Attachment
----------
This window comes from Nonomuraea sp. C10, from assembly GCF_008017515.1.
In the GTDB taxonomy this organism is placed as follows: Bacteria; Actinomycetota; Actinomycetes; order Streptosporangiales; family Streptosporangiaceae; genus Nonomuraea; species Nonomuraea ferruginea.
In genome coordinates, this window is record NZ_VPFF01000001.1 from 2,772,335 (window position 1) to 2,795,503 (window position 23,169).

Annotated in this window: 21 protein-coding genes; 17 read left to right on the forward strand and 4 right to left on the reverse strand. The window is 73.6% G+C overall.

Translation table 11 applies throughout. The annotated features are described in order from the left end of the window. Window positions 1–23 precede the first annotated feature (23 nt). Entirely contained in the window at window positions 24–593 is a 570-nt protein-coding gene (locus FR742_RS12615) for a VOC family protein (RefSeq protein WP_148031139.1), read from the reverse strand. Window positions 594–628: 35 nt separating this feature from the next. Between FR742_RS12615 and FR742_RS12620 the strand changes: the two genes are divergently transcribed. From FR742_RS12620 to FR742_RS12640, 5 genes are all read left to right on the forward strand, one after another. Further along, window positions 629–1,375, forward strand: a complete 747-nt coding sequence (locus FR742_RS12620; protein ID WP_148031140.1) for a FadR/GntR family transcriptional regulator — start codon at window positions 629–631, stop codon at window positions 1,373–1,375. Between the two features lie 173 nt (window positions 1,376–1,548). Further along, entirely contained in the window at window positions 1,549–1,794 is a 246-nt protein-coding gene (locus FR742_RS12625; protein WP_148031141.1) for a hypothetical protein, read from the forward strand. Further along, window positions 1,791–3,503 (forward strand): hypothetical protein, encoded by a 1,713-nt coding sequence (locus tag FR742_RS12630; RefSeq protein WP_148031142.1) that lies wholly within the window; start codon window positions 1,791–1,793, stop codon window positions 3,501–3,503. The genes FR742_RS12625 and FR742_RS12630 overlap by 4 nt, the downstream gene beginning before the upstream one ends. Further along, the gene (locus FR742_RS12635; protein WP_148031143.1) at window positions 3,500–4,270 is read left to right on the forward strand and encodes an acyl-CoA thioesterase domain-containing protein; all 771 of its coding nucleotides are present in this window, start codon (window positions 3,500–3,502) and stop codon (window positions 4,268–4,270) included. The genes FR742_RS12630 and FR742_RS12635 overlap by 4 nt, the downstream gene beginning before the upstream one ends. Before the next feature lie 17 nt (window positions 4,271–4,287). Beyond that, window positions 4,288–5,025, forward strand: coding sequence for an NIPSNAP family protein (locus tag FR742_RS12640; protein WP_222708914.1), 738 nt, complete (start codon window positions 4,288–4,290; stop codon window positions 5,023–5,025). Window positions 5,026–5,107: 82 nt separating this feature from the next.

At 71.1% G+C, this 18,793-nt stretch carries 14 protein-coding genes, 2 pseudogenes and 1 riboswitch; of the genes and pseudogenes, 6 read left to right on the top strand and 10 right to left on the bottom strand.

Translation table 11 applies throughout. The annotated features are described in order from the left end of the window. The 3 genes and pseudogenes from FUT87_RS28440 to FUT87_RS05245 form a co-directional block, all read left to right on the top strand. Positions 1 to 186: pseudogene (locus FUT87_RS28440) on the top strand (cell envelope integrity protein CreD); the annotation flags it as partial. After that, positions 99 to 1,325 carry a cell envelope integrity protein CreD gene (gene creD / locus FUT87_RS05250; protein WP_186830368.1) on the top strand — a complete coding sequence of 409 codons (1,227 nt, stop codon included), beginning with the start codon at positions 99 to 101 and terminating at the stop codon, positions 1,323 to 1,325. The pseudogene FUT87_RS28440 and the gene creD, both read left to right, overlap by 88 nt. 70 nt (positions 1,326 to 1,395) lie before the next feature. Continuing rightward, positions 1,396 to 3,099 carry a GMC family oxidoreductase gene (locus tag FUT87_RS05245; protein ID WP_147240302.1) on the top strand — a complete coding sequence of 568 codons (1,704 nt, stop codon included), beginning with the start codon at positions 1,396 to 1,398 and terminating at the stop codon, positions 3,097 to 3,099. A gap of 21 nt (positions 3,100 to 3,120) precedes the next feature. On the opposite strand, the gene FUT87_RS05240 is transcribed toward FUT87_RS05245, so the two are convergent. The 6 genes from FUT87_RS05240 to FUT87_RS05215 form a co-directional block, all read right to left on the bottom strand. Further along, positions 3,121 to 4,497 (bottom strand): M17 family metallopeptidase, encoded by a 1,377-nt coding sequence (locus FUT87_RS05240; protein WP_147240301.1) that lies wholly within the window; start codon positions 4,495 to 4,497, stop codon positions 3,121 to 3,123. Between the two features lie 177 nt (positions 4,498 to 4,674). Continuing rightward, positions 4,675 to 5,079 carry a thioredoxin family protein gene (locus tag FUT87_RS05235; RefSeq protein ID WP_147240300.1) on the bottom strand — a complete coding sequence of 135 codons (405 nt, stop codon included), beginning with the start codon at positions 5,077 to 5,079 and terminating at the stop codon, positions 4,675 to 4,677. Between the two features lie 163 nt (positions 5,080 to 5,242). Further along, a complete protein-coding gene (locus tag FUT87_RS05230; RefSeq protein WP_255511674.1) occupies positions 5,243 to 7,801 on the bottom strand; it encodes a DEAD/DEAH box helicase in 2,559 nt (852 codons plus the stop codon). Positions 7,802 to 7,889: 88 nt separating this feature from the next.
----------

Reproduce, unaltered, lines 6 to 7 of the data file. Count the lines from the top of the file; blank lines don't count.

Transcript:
At 71.1% G+C, this 18,793-nt stretch carries 14 protein-coding genes, 2 pseudogenes and 1 riboswitch; of the genes and pseudogenes, 6 read left to right on the top strand and 10 right to left on the bottom strand.

Translation table 11 applies throughout. The annotated features are described in order from the left end of the window. The 3 genes and pseudogenes from FUT87_RS28440 to FUT87_RS05245 form a co-directional block, all read left to right on the top strand. Positions 1 to 186: pseudogene (locus FUT87_RS28440) on the top strand (cell envelope integrity protein CreD); the annotation flags it as partial. After that, positions 99 to 1,325 carry a cell envelope integrity protein CreD gene (gene creD / locus FUT87_RS05250; protein WP_186830368.1) on the top strand — a complete coding sequence of 409 codons (1,227 nt, stop codon included), beginning with the start codon at positions 99 to 101 and terminating at the stop codon, positions 1,323 to 1,325. The pseudogene FUT87_RS28440 and the gene creD, both read left to right, overlap by 88 nt. 70 nt (positions 1,326 to 1,395) lie before the next feature. Continuing rightward, positions 1,396 to 3,099 carry a GMC family oxidoreductase gene (locus tag FUT87_RS05245; protein ID WP_147240302.1) on the top strand — a complete coding sequence of 568 codons (1,704 nt, stop codon included), beginning with the start codon at positions 1,396 to 1,398 and terminating at the stop codon, positions 3,097 to 3,099. A gap of 21 nt (positions 3,100 to 3,120) precedes the next feature. On the opposite strand, the gene FUT87_RS05240 is transcribed toward FUT87_RS05245, so the two are convergent. The 6 genes from FUT87_RS05240 to FUT87_RS05215 form a co-directional block, all read right to left on the bottom strand. Further along, positions 3,121 to 4,497 (bottom strand): M17 family metallopeptidase, encoded by a 1,377-nt coding sequence (locus FUT87_RS05240; protein WP_147240301.1) that lies wholly within the window; start codon positions 4,495 to 4,497, stop codon positions 3,121 to 3,123. Between the two features lie 177 nt (positions 4,498 to 4,674). Continuing rightward, positions 4,675 to 5,079 carry a thioredoxin family protein gene (locus tag FUT87_RS05235; RefSeq protein ID WP_147240300.1) on the bottom strand — a complete coding sequence of 135 codons (405 nt, stop codon included), beginning with the start codon at positions 5,077 to 5,079 and terminating at the stop codon, positions 4,675 to 4,677. Between the two features lie 163 nt (positions 5,080 to 5,242). Further along, a complete protein-coding gene (locus tag FUT87_RS05230; RefSeq protein WP_255511674.1) occupies positions 5,243 to 7,801 on the bottom strand; it encodes a DEAD/DEAH box helicase in 2,559 nt (852 codons plus the stop codon). Positions 7,802 to 7,889: 88 nt separating this feature from the next.